Justice Department details abuse of 9/11 detainees
From Terry Frieden
CNN Washington Bureau
WASHINGTON (CNN) -- A Justice Department investigation into the treatment of 9/11 detainees at a federal prison in New York reveals physical and verbal abuse by as many as 20 prison guards.
A report issued Thursday from the department's inspector general cited systemic problems in the way detainees were treated at the Metropolitan Detention Center in Brooklyn.
Among the problems detailed were "unnecessary and inappropriate use of strip searches and banging on detainees' cell doors excessively while they were trying to sleep."
"We did not find evidence that the detainees were brutally beaten, but we found evidence some officers slammed and bounced detainees against the wall, twisted their arms and hands in painful ways, stepped on their leg restraint chains and punished them by keeping them restrained for long periods of time," the report said.
Inspector General Glenn Fine calls for the federal Bureau of Prisons to take disciplinary action against 10 employees, counsel two other employees and inform employers of four former employees about the findings.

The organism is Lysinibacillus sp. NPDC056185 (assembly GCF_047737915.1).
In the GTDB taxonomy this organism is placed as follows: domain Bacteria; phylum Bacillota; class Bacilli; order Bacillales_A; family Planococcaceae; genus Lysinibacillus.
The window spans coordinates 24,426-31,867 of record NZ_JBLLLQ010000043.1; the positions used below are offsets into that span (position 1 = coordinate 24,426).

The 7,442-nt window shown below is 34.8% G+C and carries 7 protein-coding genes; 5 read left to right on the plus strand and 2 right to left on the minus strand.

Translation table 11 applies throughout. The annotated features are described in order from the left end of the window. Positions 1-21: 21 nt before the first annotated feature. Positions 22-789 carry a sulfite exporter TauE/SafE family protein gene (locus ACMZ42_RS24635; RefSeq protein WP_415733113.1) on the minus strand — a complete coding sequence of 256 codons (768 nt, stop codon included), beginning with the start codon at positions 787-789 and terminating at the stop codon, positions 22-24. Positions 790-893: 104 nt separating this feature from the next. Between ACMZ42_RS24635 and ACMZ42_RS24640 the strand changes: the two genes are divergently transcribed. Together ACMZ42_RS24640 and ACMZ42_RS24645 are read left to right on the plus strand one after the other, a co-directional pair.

The investigation is a follow-up to a review in June of detainees' treatment in which Fine sharply criticized prison bureau employees and other Justice Department staff for their handling of prisoners after the September 11, 2001, attacks.
In the earlier review, Fine noted that while federal prosecutors had declined criminal prosecution in the mishandling of detainees, he would submit a supplemental report with detailed findings for possible administrative action.
The new report said videotapes show that staff members slammed one detainee against the wall and pressed others against the wall by their heads or necks despite officers' denials that such things occurred.
According to the investigation, the videotapes also confirmed that officers placed detainees against a T-shirt bearing an American flag and the phrase "These colors don't run" printed on the shirt.
The T-shirt was taped to a wall in an area of the Brooklyn facility where detainees first arrived, the report said, and it remained in place for many months despite official denials it had been removed quickly.
"The videotapes showed that some MDC [Metropolitan Detention Center] staff members misused strip searches and restraints to punish detainees, and that officers improperly recorded detainees' meetings with their attorneys," the report said.
It calls for the Bureau of Prisons to take steps to prevent these types of abuse from occurring in the future. The bureau is an arm of the Justice Department.
When the initial findings were released, Justice Department officials said they had put into place processes to make sure no abuse took place.